In the Trump era, however, the event morphed into something else. The president has made clear his administration does not agree with mainstream climate science, and sees no need to cut emissions at the pace the Intergovernmental Panel on Climate Change warns will be crucial to dodge catastrophic warming.
Yet roughly half of Americans live in states that are racing to meet goals in the Paris agreement. Half of America’s largest cities have made commitments to go beyond state action. And according to a Quinnipiac poll last month, 64% of U.S. voters believe the nation should do more to combat global warming. With Congress up for grabs in November, candidates are being grilled about Trump’s decision to disavow the Paris accord.
“The Trump administration is visibly dismantling Obama-era climate programs, and doing it loudly in a way people see and can understand, and it is attacking science more generally in very visible ways,” said Ann Carlson, an environmental law professor at UCLA. “California is big enough and splashy enough, and Jerry Brown is famous enough, that people are paying attention to what California is doing about it.”
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Brown said the state has been preparing since President Nixon signed the Clean Air Act, one of the nation’s first and most important environmental laws, in 1970.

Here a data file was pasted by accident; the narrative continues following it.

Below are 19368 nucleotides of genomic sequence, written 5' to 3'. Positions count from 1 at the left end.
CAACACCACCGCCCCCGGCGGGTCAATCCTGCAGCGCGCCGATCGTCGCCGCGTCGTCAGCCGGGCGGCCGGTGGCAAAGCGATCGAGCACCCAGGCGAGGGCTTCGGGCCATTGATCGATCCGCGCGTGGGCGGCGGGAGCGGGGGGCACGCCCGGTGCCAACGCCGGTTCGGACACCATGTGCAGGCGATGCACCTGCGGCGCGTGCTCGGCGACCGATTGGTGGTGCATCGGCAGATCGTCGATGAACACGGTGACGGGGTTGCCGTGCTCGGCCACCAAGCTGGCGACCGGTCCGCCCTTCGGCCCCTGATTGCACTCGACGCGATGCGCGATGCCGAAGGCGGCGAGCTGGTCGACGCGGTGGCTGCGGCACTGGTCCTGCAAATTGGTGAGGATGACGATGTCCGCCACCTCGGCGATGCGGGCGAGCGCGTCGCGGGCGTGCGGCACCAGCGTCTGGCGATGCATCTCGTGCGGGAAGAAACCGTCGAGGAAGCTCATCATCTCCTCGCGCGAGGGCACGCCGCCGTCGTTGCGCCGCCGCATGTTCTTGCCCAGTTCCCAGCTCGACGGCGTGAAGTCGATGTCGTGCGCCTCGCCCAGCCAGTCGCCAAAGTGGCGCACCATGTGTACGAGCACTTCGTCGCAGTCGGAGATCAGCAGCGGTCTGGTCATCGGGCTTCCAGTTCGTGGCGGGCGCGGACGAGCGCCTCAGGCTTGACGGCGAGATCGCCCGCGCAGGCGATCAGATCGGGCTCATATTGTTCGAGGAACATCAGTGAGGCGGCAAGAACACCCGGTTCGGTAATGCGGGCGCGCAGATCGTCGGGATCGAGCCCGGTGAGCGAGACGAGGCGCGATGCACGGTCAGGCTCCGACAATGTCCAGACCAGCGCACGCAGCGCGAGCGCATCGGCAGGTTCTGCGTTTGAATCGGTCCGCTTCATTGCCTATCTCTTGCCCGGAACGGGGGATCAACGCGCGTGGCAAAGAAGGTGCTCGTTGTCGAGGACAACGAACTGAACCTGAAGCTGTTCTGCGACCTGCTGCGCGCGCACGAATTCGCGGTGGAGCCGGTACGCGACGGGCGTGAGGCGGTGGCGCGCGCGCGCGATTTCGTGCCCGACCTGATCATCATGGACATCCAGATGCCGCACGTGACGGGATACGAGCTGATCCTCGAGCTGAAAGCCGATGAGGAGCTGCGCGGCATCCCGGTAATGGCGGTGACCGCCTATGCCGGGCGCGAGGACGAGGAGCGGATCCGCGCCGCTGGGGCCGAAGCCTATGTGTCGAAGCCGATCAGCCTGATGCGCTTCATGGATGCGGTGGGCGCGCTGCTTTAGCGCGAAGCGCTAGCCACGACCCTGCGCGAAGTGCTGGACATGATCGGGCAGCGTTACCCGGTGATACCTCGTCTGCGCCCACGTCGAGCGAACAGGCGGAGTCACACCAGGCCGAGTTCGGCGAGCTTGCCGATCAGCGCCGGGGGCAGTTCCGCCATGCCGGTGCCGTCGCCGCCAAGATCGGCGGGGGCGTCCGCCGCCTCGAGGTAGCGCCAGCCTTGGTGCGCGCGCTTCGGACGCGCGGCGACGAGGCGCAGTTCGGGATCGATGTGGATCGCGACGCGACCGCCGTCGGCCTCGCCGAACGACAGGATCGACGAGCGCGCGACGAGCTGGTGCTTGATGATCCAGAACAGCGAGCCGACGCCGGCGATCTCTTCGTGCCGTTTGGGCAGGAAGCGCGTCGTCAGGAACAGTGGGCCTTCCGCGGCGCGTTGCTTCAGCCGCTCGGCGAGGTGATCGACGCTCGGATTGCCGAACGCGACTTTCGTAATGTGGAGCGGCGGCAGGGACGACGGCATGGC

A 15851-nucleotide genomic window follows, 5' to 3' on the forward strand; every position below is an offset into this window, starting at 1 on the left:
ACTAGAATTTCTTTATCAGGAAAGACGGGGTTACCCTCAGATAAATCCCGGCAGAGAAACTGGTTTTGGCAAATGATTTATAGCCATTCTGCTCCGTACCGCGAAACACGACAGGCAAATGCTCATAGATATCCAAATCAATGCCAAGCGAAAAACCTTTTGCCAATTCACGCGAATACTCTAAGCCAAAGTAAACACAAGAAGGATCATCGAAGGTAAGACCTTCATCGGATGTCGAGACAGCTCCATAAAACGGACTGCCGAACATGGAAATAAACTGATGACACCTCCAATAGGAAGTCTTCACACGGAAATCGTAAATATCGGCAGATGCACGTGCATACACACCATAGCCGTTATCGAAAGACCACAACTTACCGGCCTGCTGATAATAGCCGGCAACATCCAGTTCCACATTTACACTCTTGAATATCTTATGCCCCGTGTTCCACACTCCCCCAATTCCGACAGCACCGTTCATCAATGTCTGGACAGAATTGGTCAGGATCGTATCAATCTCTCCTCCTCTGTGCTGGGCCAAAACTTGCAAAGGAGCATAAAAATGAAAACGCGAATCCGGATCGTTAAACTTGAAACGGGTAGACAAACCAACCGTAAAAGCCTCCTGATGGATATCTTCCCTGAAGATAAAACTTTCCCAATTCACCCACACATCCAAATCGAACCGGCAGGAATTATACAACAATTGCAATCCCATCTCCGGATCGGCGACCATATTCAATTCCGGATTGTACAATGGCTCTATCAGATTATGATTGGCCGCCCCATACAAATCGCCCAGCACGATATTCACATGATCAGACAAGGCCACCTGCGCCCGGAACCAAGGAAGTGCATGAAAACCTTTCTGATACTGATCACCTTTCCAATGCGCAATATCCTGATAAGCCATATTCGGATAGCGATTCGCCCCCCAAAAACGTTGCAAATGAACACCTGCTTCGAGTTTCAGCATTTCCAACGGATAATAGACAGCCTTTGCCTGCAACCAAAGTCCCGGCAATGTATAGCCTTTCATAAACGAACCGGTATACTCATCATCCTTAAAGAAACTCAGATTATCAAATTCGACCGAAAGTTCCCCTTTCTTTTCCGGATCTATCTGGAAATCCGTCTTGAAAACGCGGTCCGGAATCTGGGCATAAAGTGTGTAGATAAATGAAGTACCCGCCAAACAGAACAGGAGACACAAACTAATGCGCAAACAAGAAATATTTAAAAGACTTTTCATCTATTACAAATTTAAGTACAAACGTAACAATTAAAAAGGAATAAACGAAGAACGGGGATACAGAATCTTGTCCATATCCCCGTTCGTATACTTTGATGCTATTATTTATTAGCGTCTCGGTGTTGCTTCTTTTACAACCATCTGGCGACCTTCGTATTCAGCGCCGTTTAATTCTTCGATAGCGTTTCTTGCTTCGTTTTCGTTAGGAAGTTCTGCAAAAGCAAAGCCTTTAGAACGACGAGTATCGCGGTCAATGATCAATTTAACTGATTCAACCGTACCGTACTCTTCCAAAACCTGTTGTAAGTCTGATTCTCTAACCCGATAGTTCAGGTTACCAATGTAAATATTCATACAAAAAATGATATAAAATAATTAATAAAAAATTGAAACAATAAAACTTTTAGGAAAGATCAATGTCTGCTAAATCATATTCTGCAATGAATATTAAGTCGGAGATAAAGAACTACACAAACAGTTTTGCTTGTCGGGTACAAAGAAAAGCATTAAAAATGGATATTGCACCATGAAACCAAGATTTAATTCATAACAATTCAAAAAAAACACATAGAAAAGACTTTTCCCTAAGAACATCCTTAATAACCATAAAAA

After that, “we developed the institutional capacity and the bureaucratic understanding to combat pollution and carbon emissions,” Brown said. “We are positioned well to deal with the problem. Not to take advantage of this would be a tragedy.”
During the summit, San Francisco will be swarmed with climate thinkers, crusading celebrities and political leaders racing to and from events that range from cerebral to spectacle. Conferees attending a deep dive in methane reductions in the morning can groove to the Grateful Dead’s Bob Weir at an evening concert.
But much of the summit will be a grind. Inching toward the Paris goals involves government officials collaborating on and finding new paths for often mundane tasks, from using more sustainable cement to procuring electric buses.
Even before the opening ceremony, summit leaders announced a breakthrough on garbage. Cities involved pledged to find alternatives to landfills and incineration for at least 70% of their trash by 2030.